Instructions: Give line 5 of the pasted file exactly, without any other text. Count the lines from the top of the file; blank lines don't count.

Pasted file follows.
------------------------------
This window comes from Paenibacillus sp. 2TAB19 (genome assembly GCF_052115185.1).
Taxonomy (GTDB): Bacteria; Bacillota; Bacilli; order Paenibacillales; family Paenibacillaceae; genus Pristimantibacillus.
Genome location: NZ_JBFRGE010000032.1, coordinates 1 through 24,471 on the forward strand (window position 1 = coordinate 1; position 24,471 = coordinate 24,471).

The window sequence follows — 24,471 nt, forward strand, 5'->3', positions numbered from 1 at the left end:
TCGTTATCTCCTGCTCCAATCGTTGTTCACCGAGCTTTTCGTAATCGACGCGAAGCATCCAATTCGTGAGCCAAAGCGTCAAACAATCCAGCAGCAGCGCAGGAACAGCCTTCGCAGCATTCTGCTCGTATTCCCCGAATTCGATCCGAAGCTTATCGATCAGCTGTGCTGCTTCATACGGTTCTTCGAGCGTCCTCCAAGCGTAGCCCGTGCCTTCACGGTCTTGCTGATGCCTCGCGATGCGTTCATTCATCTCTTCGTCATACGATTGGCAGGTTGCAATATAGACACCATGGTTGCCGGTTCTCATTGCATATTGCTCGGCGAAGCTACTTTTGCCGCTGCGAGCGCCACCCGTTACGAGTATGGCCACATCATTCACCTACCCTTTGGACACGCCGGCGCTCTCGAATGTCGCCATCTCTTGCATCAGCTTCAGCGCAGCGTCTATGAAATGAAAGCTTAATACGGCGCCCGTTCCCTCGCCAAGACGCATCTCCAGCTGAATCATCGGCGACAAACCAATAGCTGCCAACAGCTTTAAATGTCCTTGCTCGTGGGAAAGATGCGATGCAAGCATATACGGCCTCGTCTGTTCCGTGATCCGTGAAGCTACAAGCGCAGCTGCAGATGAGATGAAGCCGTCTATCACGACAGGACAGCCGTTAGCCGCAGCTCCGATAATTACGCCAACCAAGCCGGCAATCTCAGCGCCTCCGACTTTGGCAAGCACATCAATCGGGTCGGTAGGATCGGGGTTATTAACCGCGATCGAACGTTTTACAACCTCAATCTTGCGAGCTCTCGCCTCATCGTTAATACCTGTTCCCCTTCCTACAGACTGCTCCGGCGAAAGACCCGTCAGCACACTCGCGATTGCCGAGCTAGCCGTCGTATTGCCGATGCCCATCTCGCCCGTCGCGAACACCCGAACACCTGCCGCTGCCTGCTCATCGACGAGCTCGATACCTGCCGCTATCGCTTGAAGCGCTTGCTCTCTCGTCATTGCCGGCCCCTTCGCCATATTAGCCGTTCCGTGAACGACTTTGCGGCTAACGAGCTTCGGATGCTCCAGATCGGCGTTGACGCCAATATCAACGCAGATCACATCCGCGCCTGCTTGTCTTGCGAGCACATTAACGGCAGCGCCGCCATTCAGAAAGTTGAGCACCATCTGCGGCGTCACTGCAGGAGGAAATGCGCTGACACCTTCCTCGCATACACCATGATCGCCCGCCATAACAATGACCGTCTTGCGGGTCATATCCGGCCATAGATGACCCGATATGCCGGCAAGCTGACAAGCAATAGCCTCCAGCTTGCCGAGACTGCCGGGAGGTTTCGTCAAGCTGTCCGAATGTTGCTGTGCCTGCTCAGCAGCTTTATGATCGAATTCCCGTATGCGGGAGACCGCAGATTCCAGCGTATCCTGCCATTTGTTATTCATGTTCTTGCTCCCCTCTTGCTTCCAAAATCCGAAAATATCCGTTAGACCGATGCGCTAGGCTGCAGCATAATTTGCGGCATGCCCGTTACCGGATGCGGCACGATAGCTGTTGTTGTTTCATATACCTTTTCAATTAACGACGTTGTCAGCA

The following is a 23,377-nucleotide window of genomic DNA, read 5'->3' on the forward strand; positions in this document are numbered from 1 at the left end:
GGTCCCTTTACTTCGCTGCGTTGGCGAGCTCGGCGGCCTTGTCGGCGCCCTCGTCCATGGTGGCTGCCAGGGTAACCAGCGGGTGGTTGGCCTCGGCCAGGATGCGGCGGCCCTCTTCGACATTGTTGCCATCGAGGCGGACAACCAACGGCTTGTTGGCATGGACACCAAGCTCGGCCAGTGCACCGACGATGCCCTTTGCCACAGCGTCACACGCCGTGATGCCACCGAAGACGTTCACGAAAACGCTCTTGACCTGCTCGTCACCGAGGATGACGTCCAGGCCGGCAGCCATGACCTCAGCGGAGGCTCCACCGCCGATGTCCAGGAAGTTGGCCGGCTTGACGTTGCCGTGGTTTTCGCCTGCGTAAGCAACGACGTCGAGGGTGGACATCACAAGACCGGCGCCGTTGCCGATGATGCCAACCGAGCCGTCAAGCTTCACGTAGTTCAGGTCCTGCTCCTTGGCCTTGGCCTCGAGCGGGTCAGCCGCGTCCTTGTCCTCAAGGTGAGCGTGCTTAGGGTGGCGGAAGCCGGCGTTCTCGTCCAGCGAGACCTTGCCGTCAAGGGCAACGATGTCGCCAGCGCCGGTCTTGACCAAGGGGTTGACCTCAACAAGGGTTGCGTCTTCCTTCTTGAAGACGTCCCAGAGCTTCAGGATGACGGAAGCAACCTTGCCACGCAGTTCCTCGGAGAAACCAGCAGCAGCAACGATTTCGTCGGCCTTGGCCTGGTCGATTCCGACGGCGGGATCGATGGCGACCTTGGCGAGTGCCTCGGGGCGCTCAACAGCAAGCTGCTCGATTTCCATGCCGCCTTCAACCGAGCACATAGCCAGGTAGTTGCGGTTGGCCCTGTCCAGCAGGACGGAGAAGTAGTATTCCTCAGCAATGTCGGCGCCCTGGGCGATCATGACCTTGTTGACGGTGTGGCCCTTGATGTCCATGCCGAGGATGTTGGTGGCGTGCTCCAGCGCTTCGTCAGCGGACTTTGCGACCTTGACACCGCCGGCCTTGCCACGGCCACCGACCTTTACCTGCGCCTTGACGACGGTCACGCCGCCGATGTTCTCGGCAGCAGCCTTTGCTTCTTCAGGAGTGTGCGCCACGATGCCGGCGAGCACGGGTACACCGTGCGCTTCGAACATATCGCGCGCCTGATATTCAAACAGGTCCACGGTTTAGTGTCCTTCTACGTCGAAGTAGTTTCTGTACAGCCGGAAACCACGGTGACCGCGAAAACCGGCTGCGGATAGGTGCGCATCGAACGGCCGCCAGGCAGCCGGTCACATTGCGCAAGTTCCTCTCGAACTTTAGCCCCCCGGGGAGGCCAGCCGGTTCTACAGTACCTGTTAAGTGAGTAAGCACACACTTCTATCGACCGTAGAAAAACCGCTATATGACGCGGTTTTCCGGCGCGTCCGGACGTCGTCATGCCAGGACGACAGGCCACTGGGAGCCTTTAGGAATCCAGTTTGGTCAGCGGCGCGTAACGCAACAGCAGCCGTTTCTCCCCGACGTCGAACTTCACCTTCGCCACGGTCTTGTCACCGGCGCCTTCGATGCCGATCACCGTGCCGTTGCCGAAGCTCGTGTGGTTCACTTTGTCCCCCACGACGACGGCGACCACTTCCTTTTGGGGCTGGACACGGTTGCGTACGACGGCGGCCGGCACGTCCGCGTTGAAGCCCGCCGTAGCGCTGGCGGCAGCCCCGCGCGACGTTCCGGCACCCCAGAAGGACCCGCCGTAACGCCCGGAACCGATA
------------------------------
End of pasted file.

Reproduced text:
TCGTTATCTCCTGCTCCAATCGTTGTTCACCGAGCTTTTCGTAATCGACGCGAAGCATCCAATTCGTGAGCCAAAGCGTCAAACAATCCAGCAGCAGCGCAGGAACAGCCTTCGCAGCATTCTGCTCGTATTCCCCGAATTCGATCCGAAGCTTATCGATCAGCTGTGCTGCTTCATACGGTTCTTCGAGCGTCCTCCAAGCGTAGCCCGTGCCTTCACGGTCTTGCTGATGCCTCGCGATGCGTTCATTCATCTCTTCGTCATACGATTGGCAGGTTGCAATATAGACACCATGGTTGCCGGTTCTCATTGCATATTGCTCGGCGAAGCTACTTTTGCCGCTGCGAGCGCCACCCGTTACGAGTATGGCCACATCATTCACCTACCCTTTGGACACGCCGGCGCTCTCGAATGTCGCCATCTCTTGCATCAGCTTCAGCGCAGCGTCTATGAAATGAAAGCTTAATACGGCGCCCGTTCCCTCGCCAAGACGCATCTCCAGCTGAATCATCGGCGACAAACCAATAGCTGCCAACAGCTTTAAATGTCCTTGCTCGTGGGAAAGATGCGATGCAAGCATATACGGCCTCGTCTGTTCCGTGATCCGTGAAGCTACAAGCGCAGCTGCAGATGAGATGAAGCCGTCTATCACGACAGGACAGCCGTTAGCCGCAGCTCCGATAATTACGCCAACCAAGCCGGCAATCTCAGCGCCTCCGACTTTGGCAAGCACATCAATCGGGTCGGTAGGATCGGGGTTATTAACCGCGATCGAACGTTTTACAACCTCAATCTTGCGAGCTCTCGCCTCATCGTTAATACCTGTTCCCCTTCCTACAGACTGCTCCGGCGAAAGACCCGTCAGCACACTCGCGATTGCCGAGCTAGCCGTCGTATTGCCGATGCCCATCTCGCCCGTCGCGAACACCCGAACACCTGCCGCTGCCTGCTCATCGACGAGCTCGATACCTGCCGCTATCGCTTGAAGCGCTTGCTCTCTCGTCATTGCCGGCCCCTTCGCCATATTAGCCGTTCCGTGAACGACTTTGCGGCTAACGAGCTTCGGATGCTCCAGATCGGCGTTGACGCCAATATCAACGCAGATCACATCCGCGCCTGCTTGTCTTGCGAGCACATTAACGGCAGCGCCGCCATTCAGAAAGTTGAGCACCATCTGCGGCGTCACTGCAGGAGGAAATGCGCTGACACCTTCCTCGCATACACCATGATCGCCCGCCATAACAATGACCGTCTTGCGGGTCATATCCGGCCATAGATGACCCGATATGCCGGCAAGCTGACAAGCAATAGCCTCCAGCTTGCCGAGACTGCCGGGAGGTTTCGTCAAGCTGTCCGAATGTTGCTGTGCCTGCTCAGCAGCTTTATGATCGAATTCCCGTATGCGGGAGACCGCAGATTCCAGCGTATCCTGCCATTTGTTATTCATGTTCTTGCTCCCCTCTTGCTTCCAAAATCCGAAAATATCCGTTAGACCGATGCGCTAGGCTGCAGCATAATTTGCGGCATGCCCGTTACCGGATGCGGCACGATAGCTGTTGTTGTTTCATATACCTTTTCAATTAACGACGTTGTCAGCA